Market Wrap: Strong Employment Report Leads Stocks Lower

Financial Markets Wall Street
Richard Drew/AP
By Caroline Valetkevitch

NEW YORK -- The Dow and S&P 500 fell Friday as increasing expectations the Federal Reserve could raise rates as soon as September offset optimism over a recovery in the U.S. labor market.

Stronger-than-expected jobs data for May and a pickup in wages were the latest signs of better momentum in the economy.

Wall Street's top banks said they expect the Fed to begin raising interest rates in September, followed by another increase before the end of the year, according to a Reuters poll.

%VIRTUAL-pullquote-I think everyone is just waiting to see what happens when rates do start to rise.%"The market is excited about stronger jobs and higher wages, but before [investors] can pop the cork of the champagne bottle, they start thinking about the hangover, which is higher interest rates," said Eric Kuby, chief investment officer at North Star Investment Management in Chicago.

"I think everyone is just waiting to see what happens when rates do start to rise."

The S&P utilities index, which includes top dividend payers that tend to fall as prospects for higher rates rise, was down 1.3 percent and among the weakest-performing sectors. The U.S. benchmark bond yield hit its highest since October.

S&P financials, which benefit from higher rates, were up 0.6 percent, among the day's best performing sectors, while the S&P energy index added 0.7 percent. Energy shares bounced with oil prices.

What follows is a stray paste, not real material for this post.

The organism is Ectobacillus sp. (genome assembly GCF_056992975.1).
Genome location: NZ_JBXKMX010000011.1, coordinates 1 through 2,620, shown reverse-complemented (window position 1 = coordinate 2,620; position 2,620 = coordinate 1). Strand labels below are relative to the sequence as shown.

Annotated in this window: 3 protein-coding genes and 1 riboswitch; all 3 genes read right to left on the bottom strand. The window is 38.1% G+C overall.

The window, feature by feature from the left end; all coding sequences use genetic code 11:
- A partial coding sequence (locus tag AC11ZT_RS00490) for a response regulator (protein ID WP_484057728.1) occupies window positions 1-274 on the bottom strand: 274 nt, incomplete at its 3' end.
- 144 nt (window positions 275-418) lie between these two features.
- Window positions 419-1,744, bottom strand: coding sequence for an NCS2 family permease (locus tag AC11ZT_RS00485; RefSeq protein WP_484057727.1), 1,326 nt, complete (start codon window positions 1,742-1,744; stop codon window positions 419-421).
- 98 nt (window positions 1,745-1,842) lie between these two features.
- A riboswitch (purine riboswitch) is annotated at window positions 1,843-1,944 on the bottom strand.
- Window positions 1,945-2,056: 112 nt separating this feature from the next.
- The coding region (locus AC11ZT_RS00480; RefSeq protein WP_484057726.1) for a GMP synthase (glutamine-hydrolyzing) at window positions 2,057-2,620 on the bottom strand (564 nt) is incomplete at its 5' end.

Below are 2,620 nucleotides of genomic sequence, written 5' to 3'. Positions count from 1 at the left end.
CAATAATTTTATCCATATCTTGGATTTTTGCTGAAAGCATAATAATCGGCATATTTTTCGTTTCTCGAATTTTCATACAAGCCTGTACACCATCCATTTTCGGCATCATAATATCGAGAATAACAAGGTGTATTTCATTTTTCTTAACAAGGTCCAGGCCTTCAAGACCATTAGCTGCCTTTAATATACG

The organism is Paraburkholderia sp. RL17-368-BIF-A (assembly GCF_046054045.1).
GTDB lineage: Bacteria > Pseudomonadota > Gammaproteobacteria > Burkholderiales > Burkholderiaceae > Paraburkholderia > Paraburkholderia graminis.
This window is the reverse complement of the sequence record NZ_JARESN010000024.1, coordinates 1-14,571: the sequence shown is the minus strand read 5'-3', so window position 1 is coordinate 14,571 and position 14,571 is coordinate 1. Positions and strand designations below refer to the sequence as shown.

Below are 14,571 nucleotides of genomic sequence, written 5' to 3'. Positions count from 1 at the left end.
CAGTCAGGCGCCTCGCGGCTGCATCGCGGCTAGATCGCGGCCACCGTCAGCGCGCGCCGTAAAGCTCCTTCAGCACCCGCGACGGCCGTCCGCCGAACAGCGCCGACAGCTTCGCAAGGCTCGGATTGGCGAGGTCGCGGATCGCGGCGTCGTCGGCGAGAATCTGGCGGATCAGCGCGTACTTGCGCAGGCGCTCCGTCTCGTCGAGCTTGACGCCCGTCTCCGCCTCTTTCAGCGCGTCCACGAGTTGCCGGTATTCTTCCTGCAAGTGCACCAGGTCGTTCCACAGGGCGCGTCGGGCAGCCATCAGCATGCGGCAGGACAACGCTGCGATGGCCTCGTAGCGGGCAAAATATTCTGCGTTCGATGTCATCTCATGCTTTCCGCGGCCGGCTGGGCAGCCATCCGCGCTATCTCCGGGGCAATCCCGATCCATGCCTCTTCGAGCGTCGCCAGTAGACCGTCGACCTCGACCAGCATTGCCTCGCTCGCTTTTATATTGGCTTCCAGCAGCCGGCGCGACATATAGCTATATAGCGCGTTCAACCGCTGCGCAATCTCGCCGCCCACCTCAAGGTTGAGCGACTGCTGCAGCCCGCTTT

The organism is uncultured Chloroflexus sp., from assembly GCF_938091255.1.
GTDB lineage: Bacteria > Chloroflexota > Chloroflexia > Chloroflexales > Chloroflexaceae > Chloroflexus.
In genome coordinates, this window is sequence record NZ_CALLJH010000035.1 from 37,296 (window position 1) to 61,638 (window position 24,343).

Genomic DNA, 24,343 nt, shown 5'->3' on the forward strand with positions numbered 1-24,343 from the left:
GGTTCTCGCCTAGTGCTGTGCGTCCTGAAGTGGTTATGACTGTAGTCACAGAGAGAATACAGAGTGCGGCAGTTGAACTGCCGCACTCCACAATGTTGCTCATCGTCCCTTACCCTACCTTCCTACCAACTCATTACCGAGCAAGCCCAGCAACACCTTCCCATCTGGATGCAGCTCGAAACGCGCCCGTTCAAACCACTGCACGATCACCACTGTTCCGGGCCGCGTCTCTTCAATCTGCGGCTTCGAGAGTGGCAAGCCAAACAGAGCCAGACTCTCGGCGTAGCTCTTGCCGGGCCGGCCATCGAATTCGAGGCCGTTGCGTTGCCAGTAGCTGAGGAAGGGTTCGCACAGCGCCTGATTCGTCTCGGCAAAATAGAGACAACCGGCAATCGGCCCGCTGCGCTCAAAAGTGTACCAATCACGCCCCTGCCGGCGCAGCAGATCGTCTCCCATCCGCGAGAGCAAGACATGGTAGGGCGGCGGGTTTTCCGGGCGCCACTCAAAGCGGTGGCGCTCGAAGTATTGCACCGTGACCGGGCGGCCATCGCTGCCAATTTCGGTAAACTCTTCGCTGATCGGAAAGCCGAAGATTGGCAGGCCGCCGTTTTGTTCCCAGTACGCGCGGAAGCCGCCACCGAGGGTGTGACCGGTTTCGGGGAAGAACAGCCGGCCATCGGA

The Dow Jones industrial average (^DJI) fell 56.12 points, or 0.3 percent, to 17,849.46, the Standard & Poor's 500 index (^GSPC) lost 3.01 points, or 0.1 percent, to 2,092.83 and the Nasdaq composite (^IXIC) added 9.33 points, or 0.2 percent, to 5,068.46.

Indexes Down on the Week

For the week, the S&P 500 fell 0.7 percent, its second straight week of losses, the Dow was down 0.9 percent and the Nasdaq was down 0.03 percent.

The Fed has kept overnight rates near zero since December 2008 because the economic recovery has been slow. Cheap credit, however, has helped bolster the U.S. stock market.

New York Fed President William Dudley said he was concerned the economy may not be growing fast enough to absorb the slack among workers sidelined by the financial crisis. Still, Dudley said he expects the Fed would be in a position to raise rates later this year.

Boosting the Nasdaq, shares of Regeneron Pharmaceuticals (REGN) rose 4 percent to $539.40 after a preliminary FDA review of an experimental drug it makes with Sanofi (SNY).

Among decliners Friday were gold miners, which dropped along with gold prices. Shares of Newmont Mining (NEM) were down 3.3 percent at $25.91.

Zumiez (ZUMZ) dropped 19.3 percent to $24 as it estimated current-quarter profit and revenue below analyst expectations.

NYSE decliners outnumbered advancers 1,629 to 1,426, for a 1.14-to-1 ratio; on the Nasdaq, 1,782 issues rose and 962 fell, for a 1.85-to-1 ratio favoring advancers.

The S&P 500 posted 16 new 52-week highs and six new lows; the Nasdaq composite recorded 117 new highs and 42 new lows.

About 6.2 billion shares changed hands on U.S. exchanges, slightly below the 6.3 billion daily average for the last five sessions, according to BATS Global Markets.

-With additional reporting by Tanya Agrawal.

What to watch Monday:
  • Sears (SHLD) reports quarterly financial results before U.S. markets open.
  • H&R Block (HRB) reports quarterly financial results after U.S. markets close.
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